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  • Dr. Marcia Reynolds

When Feeling Sad is Good


When Feeling Sad is Good

Note from Eileen: The past 15 plus months have seen all of us grappling with remote work challenges, job loss, the loss of precious family and friends. At the same time, some of us have been gaining new skills in technology, reconnecting with family, discovering a hobby and more. My colleague, Dr. Marcia Reynolds, offers a fresh perspective on loss AND gain. Enjoy!


We often relate grieving to the loss of a person. Did you know you can go through the cycle of grieving when you sell or give away something that was a big part of your life, such as a home, car, or your child’s clothing? You also may grieve when you don’t get something you hoped for. If you ignore the signs of grieving, your emotions can hijack your brain. You feel sad or irritated and don’t know why.


Grieving is painful but a natural part of living a full life. It is an important element of being resilient. When you acknowledge the ache or emptiness in your heart, you can fully process the loss, and then go forward with courage and strength.


Grief Can Be Difficult to Identify


Ten years ago, there was a week where I didn’t want to get out of bed. I dragged my body around all day. I’m usually very productive in the morning and stay busy until night. I thought about seeing a doctor for depression. I decided I would first call my coach. She asked me if I had lost someone or something I cherished. I said, no. Then she asked, “What had you hoped you would be doing now that didn’t happen?” I immediately knew what was going on.

I remembered that a year before when I published a book for women leaders, Wander Woman, I told myself I would give myself one year to see if I could shift my business to coach and teach women. It was 2010. The recession cut funds to women’s programs. Many women lost their jobs and had no money for their personal development. I couldn’t afford to keep trying to make the shift.


My coach helped me realize my dream had died, at least in the form I had imagined. I knew I needed to grieve the loss so I could move on.

I committed to giving myself the space to grieve. A week later, the idea for my next book came to mind. I eagerly responded to work requests for coaching both men and women. My energy was back. Grieving allowed me to let the past go, making room for the success that followed.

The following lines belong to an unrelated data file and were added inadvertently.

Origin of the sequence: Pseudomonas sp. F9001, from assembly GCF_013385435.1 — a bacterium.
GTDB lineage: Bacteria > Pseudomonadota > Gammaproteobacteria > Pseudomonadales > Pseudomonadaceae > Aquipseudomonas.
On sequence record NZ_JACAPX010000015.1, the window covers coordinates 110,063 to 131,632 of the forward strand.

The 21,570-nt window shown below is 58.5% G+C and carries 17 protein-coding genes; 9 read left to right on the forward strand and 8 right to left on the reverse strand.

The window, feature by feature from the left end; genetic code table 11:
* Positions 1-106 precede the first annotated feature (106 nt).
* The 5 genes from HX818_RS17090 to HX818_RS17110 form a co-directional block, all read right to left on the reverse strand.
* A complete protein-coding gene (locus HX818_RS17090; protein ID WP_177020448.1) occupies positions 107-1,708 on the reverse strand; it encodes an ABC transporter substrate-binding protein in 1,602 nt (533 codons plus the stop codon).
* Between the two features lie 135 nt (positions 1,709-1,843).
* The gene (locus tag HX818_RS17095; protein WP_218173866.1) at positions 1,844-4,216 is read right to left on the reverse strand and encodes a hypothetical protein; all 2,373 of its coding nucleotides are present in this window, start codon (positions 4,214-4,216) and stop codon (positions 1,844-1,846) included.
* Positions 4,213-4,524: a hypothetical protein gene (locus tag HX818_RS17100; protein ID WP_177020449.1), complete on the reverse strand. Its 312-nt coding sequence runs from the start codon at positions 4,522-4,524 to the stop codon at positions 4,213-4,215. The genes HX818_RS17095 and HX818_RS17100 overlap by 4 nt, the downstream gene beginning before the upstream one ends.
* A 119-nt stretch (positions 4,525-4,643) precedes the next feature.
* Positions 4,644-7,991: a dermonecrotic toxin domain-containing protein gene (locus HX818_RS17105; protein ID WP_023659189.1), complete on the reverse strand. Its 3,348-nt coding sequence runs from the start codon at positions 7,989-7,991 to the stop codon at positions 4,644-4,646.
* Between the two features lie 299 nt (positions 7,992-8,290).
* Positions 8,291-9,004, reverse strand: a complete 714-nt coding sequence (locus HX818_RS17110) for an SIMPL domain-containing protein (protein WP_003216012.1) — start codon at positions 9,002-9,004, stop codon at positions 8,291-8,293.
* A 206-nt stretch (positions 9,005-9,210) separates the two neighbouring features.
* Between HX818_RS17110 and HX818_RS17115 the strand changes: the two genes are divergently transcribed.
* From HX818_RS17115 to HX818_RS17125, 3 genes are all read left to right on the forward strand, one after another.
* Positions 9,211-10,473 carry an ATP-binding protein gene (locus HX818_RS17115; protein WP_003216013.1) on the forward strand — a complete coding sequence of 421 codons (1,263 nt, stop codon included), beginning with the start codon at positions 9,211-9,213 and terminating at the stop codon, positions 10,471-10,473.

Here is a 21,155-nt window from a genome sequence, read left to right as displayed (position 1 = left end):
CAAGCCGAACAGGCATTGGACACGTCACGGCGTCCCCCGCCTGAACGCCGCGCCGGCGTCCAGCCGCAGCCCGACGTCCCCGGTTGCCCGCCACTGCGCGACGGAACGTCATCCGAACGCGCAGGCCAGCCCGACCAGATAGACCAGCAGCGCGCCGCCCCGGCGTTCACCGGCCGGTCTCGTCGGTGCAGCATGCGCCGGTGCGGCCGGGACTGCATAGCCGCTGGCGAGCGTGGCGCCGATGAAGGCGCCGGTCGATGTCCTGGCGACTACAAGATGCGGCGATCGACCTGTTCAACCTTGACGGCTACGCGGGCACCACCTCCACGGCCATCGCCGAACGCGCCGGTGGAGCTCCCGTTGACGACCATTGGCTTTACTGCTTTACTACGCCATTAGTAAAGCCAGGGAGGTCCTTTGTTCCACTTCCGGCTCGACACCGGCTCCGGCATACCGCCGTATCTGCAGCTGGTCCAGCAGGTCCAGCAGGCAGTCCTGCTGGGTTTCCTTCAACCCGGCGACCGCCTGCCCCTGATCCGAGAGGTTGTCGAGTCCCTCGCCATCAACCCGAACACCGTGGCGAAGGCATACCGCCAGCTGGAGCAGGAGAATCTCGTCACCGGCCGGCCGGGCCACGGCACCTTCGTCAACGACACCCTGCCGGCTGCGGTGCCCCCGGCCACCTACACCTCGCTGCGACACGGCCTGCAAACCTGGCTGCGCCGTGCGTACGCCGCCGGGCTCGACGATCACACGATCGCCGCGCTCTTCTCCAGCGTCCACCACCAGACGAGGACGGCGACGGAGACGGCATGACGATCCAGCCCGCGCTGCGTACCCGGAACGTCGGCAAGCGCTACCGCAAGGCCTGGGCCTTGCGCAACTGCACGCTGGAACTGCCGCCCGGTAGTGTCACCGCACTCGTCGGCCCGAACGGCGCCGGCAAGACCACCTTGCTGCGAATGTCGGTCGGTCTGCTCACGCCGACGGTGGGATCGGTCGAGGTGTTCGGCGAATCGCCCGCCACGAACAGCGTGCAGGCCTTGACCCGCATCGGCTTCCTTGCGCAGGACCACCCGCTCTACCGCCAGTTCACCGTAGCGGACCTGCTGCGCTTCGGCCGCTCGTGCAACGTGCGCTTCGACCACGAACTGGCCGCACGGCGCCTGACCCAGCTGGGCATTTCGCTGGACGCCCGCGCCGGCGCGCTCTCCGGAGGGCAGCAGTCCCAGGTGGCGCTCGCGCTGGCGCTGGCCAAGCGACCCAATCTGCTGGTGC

How to Move Through the Tunnel of Grief


When you experience loss due to personal events such as the ending of a job or relationship, or due to systemic incidents such as the pandemic, your brain slows down to help you heal. You might have little motivation to wake up or your energy is drained early in the day. Your anger may be triggered by minor events at work and at home.


Try to identify the loss of something you loved or the hope you had that something would happen but didn’t. Talk about your experience with someone who won’t judge you or advise you what to do while they listen. Let yourself have a good cry. Tears can help wash away the past so you can see a path forward more clearly. Some people find comfort in gardening, listening to music, hiking or walking along a beach as they let the past slip away.

When I processed the loss of my dream about my coaching business, I went from feeling numb and mildly depressed to acceptance, and then I began the process of renewal. Today I run a very successful international coaching and training business that fills my heart with joy.

Healing from grief requires time to reflect. Be gentle with yourself. Gifting yourself space to be sad will give you the breath you need to move on when the pain fades away.

Dr. Marcia Reynolds, Master Certified Coach, is a world-renowned expert on how to evoke transformation through conversations. She has delivered programs in 41 countries and reached thousands more online. She has four award-winning books: The Discomfort Zone; Wander Woman; Outsmart Your Brain; her latest, Coach the Person, Not the Problem. Read more www.Covisioning.com.

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